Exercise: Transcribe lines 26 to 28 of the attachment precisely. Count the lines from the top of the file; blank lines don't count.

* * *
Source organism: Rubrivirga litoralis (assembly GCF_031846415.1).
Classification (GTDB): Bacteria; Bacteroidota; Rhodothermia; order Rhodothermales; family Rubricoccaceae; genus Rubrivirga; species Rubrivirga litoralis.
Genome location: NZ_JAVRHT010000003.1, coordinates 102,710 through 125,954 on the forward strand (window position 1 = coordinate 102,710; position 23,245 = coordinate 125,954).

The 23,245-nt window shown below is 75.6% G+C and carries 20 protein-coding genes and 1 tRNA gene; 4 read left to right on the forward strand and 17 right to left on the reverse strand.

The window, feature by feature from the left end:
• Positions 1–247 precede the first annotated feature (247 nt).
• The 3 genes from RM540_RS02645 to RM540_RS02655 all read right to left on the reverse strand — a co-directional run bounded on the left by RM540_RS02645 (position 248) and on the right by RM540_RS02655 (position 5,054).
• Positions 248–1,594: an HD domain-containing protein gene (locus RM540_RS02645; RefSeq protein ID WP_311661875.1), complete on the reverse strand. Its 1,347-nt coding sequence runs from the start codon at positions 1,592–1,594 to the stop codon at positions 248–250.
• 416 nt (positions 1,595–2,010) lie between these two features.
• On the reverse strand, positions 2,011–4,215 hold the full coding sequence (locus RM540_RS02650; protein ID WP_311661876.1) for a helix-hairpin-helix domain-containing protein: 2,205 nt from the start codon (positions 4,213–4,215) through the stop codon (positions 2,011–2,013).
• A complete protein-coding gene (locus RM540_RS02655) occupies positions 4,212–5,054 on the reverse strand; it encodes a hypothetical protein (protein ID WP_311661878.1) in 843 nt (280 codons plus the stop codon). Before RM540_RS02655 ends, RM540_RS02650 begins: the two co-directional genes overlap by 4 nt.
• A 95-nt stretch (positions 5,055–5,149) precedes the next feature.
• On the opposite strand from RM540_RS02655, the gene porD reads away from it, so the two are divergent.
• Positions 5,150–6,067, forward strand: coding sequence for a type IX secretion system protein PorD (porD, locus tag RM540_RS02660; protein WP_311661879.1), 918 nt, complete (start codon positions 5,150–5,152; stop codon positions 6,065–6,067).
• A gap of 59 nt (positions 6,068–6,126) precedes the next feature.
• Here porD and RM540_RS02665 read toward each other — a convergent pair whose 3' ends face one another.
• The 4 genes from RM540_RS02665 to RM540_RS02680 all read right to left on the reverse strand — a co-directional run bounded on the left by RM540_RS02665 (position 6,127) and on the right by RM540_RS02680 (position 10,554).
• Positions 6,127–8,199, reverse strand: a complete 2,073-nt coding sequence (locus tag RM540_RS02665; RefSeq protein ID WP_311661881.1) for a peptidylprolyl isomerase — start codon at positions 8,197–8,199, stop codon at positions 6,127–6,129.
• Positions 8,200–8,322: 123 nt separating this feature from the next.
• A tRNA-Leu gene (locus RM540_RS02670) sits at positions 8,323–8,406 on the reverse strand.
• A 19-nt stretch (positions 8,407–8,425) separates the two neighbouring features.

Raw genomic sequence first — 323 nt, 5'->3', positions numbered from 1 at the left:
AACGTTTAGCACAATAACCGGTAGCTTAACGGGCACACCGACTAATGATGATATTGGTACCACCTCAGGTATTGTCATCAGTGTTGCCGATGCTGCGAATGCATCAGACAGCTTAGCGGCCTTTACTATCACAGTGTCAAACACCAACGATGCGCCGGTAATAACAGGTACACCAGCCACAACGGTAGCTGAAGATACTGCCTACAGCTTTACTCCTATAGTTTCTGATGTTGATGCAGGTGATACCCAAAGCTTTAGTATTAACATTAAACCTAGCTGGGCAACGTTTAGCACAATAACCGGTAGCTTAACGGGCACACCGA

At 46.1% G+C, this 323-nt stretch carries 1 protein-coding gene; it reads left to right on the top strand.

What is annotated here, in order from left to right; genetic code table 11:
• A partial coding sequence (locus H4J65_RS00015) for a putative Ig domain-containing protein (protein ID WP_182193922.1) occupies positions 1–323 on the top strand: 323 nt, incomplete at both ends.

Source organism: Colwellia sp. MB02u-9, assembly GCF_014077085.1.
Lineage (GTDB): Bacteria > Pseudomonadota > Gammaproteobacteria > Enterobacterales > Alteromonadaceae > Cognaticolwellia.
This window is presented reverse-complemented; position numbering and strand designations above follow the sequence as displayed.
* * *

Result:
• A partial coding sequence (locus H4J65_RS00015) for a putative Ig domain-containing protein (protein ID WP_182193922.1) occupies positions 1–323 on the top strand: 323 nt, incomplete at both ends.

Source organism: Colwellia sp. MB02u-9, assembly GCF_014077085.1.
Lineage (GTDB): Bacteria > Pseudomonadota > Gammaproteobacteria > Enterobacterales > Alteromonadaceae > Cognaticolwellia.